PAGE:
But Republicans are fighting an uphill battle in a political and media world of short hand references where Bachmann as Tea Party representative makes for an attractive storyline.
“The Tea Party has said, ‘We want a leadership post.’ … Will there be a Tea Party member in the leadership? And will Michele — is Michele Bachmann your choice to be in that fourth position?” ABC’s Diane Sawyer asked Republican leader John Boehner, the soon-to-be House Speaker, in an interview Thursday.
“We have a leadership table that reflects the broad group of members that are in our conference,” Boehner said. “Whoever the members elect, I’m going to serve with. And serve with successfully.”
It is difficult to know how Tea Party voters think and feel about specific issues precisely because it is such a decentralized movement. But one of the few national Tea Party groups made clear that they see these early leadership post decisions as important.
“We hope to see leadership that stands for conservative, Tea Party values, but we don’t get involved in internal GOP politics. However, we will be watching closely to see if the Republicans are serious about conservative principles,” said Mark Meckler, a co-founder of Tea Party Patriots.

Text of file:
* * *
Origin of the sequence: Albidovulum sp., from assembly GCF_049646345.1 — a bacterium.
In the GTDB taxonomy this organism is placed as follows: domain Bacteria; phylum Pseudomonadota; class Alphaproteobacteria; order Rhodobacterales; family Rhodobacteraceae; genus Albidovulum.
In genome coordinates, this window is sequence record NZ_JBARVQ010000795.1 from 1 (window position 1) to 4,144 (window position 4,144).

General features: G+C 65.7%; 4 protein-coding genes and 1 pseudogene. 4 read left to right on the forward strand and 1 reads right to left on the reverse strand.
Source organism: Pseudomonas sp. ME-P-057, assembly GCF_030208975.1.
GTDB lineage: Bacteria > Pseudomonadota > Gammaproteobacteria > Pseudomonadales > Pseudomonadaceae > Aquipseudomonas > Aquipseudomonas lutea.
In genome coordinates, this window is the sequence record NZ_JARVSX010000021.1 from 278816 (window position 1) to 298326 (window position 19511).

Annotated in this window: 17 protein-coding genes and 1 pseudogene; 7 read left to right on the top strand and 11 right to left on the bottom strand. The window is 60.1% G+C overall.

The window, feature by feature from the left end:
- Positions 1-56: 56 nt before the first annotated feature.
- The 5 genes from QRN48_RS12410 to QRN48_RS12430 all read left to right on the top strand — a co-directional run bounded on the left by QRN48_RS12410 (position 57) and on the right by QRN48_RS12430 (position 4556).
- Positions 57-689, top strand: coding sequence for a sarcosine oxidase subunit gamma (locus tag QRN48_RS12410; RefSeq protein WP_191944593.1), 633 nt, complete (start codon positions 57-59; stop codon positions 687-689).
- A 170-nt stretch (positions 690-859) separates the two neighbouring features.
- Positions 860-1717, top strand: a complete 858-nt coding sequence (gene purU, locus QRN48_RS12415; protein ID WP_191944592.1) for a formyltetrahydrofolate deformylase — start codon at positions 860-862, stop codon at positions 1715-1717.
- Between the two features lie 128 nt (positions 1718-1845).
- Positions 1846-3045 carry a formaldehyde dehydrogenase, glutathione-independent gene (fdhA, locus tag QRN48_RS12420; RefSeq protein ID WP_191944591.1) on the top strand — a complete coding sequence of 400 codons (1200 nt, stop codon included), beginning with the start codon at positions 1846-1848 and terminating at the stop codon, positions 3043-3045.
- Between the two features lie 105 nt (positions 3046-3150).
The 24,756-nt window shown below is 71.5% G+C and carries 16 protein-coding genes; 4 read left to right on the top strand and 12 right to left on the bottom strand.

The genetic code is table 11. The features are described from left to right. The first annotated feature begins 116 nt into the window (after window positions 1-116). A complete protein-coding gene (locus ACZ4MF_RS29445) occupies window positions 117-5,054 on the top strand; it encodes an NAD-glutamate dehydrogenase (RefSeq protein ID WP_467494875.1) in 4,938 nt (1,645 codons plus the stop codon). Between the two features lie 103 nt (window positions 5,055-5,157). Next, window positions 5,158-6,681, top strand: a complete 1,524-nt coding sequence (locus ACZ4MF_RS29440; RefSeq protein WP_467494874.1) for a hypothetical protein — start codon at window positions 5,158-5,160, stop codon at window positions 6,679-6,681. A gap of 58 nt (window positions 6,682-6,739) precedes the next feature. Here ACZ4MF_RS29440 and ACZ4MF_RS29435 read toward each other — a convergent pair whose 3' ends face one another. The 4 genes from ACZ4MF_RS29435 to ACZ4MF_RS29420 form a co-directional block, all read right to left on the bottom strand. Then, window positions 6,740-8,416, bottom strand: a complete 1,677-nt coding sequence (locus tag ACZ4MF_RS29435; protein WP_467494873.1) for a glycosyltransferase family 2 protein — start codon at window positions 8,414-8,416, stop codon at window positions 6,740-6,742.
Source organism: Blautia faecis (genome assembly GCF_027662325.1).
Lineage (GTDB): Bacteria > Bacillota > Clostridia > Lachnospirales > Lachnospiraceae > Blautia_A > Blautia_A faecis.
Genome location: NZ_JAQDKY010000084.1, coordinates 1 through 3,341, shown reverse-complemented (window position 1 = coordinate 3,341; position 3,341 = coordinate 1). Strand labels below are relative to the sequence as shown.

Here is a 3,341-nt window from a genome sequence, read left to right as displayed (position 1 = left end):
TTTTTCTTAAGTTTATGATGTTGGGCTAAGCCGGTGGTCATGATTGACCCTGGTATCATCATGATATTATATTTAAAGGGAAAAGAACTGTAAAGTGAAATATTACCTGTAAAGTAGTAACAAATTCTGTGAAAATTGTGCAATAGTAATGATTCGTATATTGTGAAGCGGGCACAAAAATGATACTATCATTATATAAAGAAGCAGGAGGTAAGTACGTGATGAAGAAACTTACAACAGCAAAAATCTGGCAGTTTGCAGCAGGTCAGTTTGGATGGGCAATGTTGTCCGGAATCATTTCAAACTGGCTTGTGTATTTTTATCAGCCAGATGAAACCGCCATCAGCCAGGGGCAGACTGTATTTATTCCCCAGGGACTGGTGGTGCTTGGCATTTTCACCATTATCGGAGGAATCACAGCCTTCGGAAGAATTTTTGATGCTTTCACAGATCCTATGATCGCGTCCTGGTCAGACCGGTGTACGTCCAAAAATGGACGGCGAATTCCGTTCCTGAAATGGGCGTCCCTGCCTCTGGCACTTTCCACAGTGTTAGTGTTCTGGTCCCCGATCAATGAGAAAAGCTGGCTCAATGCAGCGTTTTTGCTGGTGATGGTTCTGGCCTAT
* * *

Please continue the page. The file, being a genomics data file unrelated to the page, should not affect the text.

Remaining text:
And some on the right are labeling Bachmann as a Tea Party representative, in contrast to others.
“Rep. Bachmann is, in many ways, one of the leaders of the ‘tea party’ in Congress. Incoming GOP members would be well-served to have one of their own in leadership,” wrote the editors of BigGovernment.com, a website run by conservative media figure Andrew Breitbart.
No one wants to see Bachmann gain the Conference chairmanship more than Democrats.
“I would like to announce my endorsement of Michele Bachmann for that position. I’d like to see her out there for sure,” James Carville, a former campaign adviser to Bill Clinton, said on “Good Morning America.”
One House Democratic leadership aide grew wide-eyed as he described his hopes for a Bachmann win in the race with Hensarling.
Erick Erickson, a conservative activist and the founder of Redstate.com, said in an e-mail that while he is a fan of Bachmann’s, he supports Hensarling for the chairmanship, and hopes that Bachmann might serve as vice-chair, a post currently held by Cathy McMorris Rodgers, of Washington.
“I think there is a place in leadership for Bachmann and she has earned a spot by traveling the country tirelessly for candidates,” Erickson said. “But I think in that position, Hensarling is the best fit. I really hope the leadership will push her for Vice-Chairman of Conference. She and Hensarling together would be a great tag team.”
Jonathan Strong contributed to this report.